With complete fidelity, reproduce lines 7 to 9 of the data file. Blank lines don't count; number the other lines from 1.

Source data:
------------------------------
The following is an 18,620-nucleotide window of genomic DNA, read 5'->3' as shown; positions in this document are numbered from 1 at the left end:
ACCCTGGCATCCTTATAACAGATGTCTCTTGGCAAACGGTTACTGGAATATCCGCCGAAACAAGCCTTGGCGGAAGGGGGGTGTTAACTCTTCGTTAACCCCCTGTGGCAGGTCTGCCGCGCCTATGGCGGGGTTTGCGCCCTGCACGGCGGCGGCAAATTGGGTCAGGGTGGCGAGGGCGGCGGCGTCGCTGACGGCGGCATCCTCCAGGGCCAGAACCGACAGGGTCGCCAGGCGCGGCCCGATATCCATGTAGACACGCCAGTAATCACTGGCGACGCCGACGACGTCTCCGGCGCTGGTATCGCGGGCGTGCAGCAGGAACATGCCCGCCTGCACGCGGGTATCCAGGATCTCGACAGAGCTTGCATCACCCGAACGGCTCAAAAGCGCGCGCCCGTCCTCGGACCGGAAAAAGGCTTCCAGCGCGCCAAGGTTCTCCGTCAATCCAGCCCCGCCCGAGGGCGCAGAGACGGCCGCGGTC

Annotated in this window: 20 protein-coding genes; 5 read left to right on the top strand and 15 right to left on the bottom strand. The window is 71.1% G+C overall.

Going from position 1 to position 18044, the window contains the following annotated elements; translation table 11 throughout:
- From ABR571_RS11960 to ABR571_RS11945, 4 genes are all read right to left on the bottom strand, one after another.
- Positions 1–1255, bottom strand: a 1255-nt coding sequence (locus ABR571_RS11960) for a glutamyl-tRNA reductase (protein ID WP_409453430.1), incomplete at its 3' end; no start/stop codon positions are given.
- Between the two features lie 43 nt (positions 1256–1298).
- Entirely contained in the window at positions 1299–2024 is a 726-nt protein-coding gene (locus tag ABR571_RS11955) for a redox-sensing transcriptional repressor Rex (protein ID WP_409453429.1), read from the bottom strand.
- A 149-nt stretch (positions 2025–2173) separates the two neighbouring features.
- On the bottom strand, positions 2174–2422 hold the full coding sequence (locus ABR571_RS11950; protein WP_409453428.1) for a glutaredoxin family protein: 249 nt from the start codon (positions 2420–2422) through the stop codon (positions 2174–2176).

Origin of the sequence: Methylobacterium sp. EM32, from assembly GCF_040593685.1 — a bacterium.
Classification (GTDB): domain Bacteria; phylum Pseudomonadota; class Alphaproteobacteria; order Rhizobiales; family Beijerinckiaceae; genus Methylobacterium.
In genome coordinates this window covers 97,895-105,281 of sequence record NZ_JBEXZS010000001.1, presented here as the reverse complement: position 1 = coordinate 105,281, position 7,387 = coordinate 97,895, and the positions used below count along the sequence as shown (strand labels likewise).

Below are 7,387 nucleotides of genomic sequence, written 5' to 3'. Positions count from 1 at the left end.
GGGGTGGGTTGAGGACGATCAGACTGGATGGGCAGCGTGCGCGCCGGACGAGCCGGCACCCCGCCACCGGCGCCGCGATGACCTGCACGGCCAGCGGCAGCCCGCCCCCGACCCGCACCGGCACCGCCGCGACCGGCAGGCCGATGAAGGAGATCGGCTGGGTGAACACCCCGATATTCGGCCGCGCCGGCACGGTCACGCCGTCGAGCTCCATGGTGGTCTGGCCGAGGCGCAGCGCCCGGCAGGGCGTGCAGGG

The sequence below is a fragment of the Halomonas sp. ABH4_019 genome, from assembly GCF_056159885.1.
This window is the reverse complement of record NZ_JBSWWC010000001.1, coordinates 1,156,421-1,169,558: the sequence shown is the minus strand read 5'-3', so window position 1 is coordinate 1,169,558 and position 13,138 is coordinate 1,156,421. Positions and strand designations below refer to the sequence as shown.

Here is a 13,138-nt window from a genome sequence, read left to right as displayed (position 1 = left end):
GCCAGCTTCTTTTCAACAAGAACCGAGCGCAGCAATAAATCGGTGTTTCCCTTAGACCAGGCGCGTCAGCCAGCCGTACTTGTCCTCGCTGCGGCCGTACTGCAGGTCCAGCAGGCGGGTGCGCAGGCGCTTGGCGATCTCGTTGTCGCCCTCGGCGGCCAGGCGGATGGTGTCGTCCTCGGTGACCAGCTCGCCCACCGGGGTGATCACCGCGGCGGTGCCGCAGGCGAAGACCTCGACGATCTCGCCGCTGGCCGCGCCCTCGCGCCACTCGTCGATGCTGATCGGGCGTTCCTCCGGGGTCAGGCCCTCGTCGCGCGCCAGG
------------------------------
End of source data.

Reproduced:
- Between the two features lie 43 nt (positions 1256–1298).
- Entirely contained in the window at positions 1299–2024 is a 726-nt protein-coding gene (locus tag ABR571_RS11955) for a redox-sensing transcriptional repressor Rex (protein ID WP_409453429.1), read from the bottom strand.
- A 149-nt stretch (positions 2025–2173) separates the two neighbouring features.